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Thread: Saturday 15 July 1939 Short Singapore Isle of Wight paddle-steamer Collision

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    Default Saturday 15 July 1939 Short Singapore Isle of Wight paddle-steamer Collision

    I found this on Sussex History Forum

    Portsmouth Evening News - Saturday 15 July 1939

    FLYING BOAT CRASHES INTO HOLIDAY STEAMER. WING TORN FROM R.A.F. MACHINE. Pilot and Crew Escape. PASSENGERS SHOWERED WITH METAL. Island Trippers Get a Thrill. HOLIDAYMAKERS, going by sea to the Isle of Wight and Southsea, including a large number of children, had a miraculous escape on board the Red Funnel paddle-steamer, Gracie Fields, when a Short Singapore flying boat from Calshot R.A.F. Station crashed into her at 9.45 a.m. to-day. The right wing of the flying boat was shattered and the machine plunged into the sea, but the pilot officer and crew escaped injury. The bow of the Gracie Fields was damaged and her foremast was snapped. Passengers on board the steamer were showered with pieces of metal from the damaged flying boat. An eye-witness described the happening as follows:

    "The Gracie Fields was bound from Southampton to Hyde and was struck on her port bow by the right wing of the R.A.F. machine, which was apparently attempting to take off from Southampton Water, and failed to clear the bows of the paddle vessel. The entire right wing of the flying-boat was shattered, and the machine was swung almost round by the force of the impact. It fell into the sea alongside the steamer. Fortunately the aircraft did not capsize and there was no loss of life."


    There is a picture of the Short Singapore coded 'B' but no visible Serial number

    From the clues can it be identified?

    Thanks Paul

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    Hello,

    No.240 Sqn Short Singapore III K8566. Hit mast of steamer on take-off. Calshot 15.7.1939 and DBR.

    Col.

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    Col

    QED
    Thanks

    I couldn't find it because I had K8566 recorded against 1938 !!

    Paul

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    Paul, Hi,

    This is an interesting one!!

    One assumes ‘Hyde’ is a typo for ’Ryde’?

    At 0700 Calshot reported SE’ly Force 5, good Vis, Cloudy.
    At 1300 Calshot reported SSE Force 4, good Vis, Cloudy with showers.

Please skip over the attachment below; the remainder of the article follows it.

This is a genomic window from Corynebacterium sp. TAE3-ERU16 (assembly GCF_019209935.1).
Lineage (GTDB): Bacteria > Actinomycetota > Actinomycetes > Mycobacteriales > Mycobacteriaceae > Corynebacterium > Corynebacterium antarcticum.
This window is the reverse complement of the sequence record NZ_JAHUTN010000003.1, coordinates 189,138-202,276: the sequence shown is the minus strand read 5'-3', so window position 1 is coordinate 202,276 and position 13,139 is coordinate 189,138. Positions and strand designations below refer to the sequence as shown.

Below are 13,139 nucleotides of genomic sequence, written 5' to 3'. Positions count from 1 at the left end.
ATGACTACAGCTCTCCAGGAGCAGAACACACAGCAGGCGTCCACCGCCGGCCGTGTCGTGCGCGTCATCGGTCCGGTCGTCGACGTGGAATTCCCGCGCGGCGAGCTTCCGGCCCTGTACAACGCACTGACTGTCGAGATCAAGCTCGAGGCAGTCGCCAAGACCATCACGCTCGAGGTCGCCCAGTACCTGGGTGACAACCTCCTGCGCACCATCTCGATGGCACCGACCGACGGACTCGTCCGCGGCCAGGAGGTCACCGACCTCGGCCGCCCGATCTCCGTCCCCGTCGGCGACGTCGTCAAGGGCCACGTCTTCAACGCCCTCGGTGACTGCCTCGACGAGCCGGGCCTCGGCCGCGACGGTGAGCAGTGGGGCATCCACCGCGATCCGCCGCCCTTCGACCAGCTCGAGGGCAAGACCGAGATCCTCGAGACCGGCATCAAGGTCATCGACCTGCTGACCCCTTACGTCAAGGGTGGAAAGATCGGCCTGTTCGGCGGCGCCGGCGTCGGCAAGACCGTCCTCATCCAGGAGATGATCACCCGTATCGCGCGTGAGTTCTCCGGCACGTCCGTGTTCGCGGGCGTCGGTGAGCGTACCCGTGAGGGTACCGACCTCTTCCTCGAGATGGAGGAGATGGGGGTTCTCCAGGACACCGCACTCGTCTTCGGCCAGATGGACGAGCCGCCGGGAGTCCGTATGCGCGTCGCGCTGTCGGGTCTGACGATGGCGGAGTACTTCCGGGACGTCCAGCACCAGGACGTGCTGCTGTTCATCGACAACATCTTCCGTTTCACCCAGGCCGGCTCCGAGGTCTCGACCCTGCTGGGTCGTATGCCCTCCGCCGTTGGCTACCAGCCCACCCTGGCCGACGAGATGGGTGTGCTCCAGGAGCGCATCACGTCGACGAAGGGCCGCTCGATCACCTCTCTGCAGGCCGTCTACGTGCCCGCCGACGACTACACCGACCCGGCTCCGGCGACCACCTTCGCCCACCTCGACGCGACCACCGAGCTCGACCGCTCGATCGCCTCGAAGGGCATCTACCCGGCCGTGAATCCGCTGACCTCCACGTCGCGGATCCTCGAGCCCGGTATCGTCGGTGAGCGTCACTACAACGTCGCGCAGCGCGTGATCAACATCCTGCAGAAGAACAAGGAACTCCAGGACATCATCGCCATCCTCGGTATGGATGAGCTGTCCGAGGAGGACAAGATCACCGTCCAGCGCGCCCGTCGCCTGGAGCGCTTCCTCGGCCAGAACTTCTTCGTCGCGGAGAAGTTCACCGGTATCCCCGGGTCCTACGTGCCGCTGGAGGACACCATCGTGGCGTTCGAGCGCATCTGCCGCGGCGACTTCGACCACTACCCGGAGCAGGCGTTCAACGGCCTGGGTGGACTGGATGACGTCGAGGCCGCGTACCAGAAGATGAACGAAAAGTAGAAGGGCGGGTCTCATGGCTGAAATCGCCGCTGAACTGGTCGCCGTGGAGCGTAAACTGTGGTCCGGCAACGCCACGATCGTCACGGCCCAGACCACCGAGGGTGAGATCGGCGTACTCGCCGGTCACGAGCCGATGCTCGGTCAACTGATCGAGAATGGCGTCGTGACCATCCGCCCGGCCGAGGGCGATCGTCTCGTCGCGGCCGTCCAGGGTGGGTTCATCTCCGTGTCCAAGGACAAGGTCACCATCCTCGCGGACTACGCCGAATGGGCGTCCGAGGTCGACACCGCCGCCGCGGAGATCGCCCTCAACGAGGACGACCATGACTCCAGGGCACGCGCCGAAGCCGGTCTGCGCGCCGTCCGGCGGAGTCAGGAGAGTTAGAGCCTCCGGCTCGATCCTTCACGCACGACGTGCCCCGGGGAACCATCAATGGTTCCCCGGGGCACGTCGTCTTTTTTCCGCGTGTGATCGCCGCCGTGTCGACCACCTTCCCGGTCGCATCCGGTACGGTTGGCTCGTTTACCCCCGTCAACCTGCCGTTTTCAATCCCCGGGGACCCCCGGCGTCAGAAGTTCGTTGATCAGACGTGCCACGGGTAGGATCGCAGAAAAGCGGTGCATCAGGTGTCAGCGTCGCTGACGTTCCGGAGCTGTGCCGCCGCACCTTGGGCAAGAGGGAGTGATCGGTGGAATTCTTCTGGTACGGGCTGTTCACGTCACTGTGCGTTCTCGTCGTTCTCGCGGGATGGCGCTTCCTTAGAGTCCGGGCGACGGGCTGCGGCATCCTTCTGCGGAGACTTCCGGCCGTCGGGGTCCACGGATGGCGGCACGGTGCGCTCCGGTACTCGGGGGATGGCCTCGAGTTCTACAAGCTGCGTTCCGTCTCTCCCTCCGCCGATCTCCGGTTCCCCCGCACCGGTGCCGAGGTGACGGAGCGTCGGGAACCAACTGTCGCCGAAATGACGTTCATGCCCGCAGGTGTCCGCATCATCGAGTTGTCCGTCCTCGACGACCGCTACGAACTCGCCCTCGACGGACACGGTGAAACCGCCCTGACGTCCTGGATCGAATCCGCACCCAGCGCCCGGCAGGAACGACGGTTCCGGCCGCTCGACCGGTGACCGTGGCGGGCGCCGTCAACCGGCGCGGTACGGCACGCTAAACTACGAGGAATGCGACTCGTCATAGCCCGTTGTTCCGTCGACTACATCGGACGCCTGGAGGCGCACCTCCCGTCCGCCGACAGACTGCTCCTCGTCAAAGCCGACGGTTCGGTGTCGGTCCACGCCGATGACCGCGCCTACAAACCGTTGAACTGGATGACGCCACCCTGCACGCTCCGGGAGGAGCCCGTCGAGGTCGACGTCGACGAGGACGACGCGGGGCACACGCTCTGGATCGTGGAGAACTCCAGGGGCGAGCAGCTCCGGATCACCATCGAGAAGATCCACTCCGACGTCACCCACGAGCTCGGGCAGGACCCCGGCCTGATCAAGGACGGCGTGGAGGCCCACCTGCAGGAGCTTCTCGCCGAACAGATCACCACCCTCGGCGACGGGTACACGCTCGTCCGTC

The Southampton appears to have taxied out from Calshot behind the “Gracie Fields” and crossed her track at right-angles. The Southampton then must have turned SE (into the wind) and attempted to take off, on a roughly parallel track, but to the north of the ship's track. This can only account for the Southampton’s right wing striking the vessel. The two would have been on closing tracks, with the Southampton overtaking the Gracie Fields, and assuming it would clear her adequately. The CoI would make interesting reading – as would any Court Martial proceedings (and/or Loss of Seniority for the Skipper – or the Duty Pilot!!).

    HTH

    Peter Davies
    Last edited by Resmoroh; 12th January 2015 at 12:48.
    Meteorology is a science; good meteorology is an art!
    We might not know - but we might know who does!

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    Punishment was not as thunderous as you would expect Peter.

    The aircraft was from the Flying Boat Conversion flight of No.240 Sqn. P/O D S M Burrell had 3 hours on type but 284 solo on other types.

    It was classed as error of judgement in allowing the aircraft to swing on take off. He then continued the run and attempted to clear the steamer by hopping over.

    Nearly got away with it but collected the mast.

    The C of I classed him as inexperienced in waterbourne aircraft and had him removed from the course as "will not make efficient flying boat pilot".

    You commented on what happened to him a few months later

    http://www.rafcommands.com/forum/sho...nis-SM-Burrell

    Regards
    Ross
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